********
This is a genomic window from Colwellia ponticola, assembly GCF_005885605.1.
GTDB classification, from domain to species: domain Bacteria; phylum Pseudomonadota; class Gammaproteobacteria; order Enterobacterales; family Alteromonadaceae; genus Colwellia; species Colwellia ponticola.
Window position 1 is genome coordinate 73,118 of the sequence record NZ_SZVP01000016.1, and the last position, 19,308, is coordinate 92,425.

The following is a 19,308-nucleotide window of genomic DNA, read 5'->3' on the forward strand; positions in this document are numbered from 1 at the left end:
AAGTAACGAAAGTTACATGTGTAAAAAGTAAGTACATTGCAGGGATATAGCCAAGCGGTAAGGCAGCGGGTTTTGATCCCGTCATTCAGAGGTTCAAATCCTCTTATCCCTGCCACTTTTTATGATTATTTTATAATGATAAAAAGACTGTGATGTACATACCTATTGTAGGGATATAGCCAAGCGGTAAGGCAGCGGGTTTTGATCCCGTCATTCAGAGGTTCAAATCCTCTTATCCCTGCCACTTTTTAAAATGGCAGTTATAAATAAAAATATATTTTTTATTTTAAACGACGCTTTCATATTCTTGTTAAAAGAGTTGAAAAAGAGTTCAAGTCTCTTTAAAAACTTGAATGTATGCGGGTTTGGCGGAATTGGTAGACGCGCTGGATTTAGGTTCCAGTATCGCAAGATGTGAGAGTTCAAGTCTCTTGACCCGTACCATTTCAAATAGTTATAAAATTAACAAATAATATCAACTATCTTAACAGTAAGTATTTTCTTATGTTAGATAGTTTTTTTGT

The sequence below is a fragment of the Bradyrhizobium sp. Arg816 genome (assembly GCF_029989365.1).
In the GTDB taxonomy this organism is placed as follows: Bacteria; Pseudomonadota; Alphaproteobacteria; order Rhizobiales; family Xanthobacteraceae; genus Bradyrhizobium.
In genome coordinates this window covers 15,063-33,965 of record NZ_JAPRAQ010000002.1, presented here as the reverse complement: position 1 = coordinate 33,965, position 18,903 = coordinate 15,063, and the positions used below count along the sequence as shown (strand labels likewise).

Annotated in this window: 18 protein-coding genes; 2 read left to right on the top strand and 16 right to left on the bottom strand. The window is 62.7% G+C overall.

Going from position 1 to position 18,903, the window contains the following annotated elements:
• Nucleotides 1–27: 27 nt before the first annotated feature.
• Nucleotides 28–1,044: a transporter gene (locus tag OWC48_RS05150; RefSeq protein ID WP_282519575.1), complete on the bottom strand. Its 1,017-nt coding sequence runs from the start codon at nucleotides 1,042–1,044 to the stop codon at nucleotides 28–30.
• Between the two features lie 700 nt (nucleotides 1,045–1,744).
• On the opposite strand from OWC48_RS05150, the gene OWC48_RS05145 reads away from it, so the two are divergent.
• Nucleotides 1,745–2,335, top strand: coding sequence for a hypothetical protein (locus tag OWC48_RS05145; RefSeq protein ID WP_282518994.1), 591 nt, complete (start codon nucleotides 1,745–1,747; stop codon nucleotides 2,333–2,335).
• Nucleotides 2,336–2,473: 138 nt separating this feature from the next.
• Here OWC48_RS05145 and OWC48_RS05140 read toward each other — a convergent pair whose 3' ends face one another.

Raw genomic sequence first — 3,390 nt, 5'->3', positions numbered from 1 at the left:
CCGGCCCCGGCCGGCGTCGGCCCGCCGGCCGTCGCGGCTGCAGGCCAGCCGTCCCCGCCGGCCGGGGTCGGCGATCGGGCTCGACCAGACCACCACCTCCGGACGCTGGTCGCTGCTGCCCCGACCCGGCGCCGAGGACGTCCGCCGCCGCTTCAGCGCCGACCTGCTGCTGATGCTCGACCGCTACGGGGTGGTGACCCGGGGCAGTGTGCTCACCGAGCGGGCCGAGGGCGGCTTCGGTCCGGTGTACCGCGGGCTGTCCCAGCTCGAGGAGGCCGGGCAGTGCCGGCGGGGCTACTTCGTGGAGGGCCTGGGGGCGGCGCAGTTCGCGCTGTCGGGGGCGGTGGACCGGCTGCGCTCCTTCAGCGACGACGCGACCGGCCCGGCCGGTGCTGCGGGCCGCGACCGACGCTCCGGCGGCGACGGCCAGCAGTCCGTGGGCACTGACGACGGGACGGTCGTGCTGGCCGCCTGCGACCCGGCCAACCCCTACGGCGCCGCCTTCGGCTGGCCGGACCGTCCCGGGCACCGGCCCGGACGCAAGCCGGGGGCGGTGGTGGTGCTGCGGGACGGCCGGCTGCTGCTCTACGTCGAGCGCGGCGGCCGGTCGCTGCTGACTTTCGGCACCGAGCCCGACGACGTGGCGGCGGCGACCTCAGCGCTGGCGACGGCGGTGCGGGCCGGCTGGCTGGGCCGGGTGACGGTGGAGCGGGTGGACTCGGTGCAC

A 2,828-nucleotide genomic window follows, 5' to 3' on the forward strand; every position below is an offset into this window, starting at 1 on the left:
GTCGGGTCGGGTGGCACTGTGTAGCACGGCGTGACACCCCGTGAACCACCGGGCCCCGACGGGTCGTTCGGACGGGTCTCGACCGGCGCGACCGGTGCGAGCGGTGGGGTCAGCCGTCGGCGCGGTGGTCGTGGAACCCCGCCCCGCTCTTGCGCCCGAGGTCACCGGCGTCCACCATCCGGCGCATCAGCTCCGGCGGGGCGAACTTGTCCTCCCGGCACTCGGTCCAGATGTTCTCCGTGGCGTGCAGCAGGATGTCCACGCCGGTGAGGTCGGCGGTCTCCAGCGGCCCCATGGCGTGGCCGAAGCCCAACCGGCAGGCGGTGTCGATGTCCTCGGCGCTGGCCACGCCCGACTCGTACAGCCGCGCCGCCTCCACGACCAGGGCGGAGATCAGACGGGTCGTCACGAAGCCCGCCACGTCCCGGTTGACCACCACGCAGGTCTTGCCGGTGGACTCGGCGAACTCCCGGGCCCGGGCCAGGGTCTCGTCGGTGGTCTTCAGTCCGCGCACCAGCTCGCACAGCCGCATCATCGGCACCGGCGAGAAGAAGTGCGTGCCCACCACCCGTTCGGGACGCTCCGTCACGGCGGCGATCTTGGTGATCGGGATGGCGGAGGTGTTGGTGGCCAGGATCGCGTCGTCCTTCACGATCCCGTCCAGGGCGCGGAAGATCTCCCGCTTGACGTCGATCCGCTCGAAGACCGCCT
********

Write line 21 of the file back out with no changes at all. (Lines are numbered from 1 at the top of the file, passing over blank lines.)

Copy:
GTCGGGTCGGGTGGCACTGTGTAGCACGGCGTGACACCCCGTGAACCACCGGGCCCCGACGGGTCGTTCGGACGGGTCTCGACCGGCGCGACCGGTGCGAGCGGTGGGGTCAGCCGTCGGCGCGGTGGTCGTGGAACCCCGCCCCGCTCTTGCGCCCGAGGTCACCGGCGTCCACCATCCGGCGCATCAGCTCCGGCGGGGCGAACTTGTCCTCCCGGCACTCGGTCCAGATGTTCTCCGTGGCGTGCAGCAGGATGTCCACGCCGGTGAGGTCGGCGGTCTCCAGCGGCCCCATGGCGTGGCCGAAGCCCAACCGGCAGGCGGTGTCGATGTCCTCGGCGCTGGCCACGCCCGACTCGTACAGCCGCGCCGCCTCCACGACCAGGGCGGAGATCAGACGGGTCGTCACGAAGCCCGCCACGTCCCGGTTGACCACCACGCAGGTCTTGCCGGTGGACTCGGCGAACTCCCGGGCCCGGGCCAGGGTCTCGTCGGTGGTCTTCAGTCCGCGCACCAGCTCGCACAGCCGCATCATCGGCACCGGCGAGAAGAAGTGCGTGCCCACCACCCGTTCGGGACGCTCCGTCACGGCGGCGATCTTGGTGATCGGGATGGCGGAGGTGTTGGTGGCCAGGATCGCGTCGTCCTTCACGATCCCGTCCAGGGCGCGGAAGATCTCCCGCTTGACGTCGATCCGCTCGAAGACCGCCT